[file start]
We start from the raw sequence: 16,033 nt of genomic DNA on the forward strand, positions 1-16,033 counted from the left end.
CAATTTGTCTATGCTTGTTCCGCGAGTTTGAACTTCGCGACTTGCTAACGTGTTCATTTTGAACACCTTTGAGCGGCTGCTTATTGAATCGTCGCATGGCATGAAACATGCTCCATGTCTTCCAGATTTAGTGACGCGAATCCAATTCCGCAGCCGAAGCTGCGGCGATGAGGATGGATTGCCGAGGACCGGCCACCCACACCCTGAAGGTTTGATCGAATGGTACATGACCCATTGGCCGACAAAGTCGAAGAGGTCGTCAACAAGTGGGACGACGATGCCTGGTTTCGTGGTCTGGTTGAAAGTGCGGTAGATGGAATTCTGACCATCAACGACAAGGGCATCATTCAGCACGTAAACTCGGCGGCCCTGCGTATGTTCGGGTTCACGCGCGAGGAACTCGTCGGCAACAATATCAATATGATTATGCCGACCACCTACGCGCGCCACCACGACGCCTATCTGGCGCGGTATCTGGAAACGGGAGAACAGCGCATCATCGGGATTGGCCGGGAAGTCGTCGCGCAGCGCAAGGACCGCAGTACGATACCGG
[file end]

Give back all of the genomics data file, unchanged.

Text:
We start from the raw sequence: 16,033 nt of genomic DNA on the forward strand, positions 1-16,033 counted from the left end.
CAATTTGTCTATGCTTGTTCCGCGAGTTTGAACTTCGCGACTTGCTAACGTGTTCATTTTGAACACCTTTGAGCGGCTGCTTATTGAATCGTCGCATGGCATGAAACATGCTCCATGTCTTCCAGATTTAGTGACGCGAATCCAATTCCGCAGCCGAAGCTGCGGCGATGAGGATGGATTGCCGAGGACCGGCCACCCACACCCTGAAGGTTTGATCGAATGGTACATGACCCATTGGCCGACAAAGTCGAAGAGGTCGTCAACAAGTGGGACGACGATGCCTGGTTTCGTGGTCTGGTTGAAAGTGCGGTAGATGGAATTCTGACCATCAACGACAAGGGCATCATTCAGCACGTAAACTCGGCGGCCCTGCGTATGTTCGGGTTCACGCGCGAGGAACTCGTCGGCAACAATATCAATATGATTATGCCGACCACCTACGCGCGCCACCACGACGCCTATCTGGCGCGGTATCTGGAAACGGGAGAACAGCGCATCATCGGGATTGGCCGGGAAGTCGTCGCGCAGCGCAAGGACCGCAGTACGATACCGG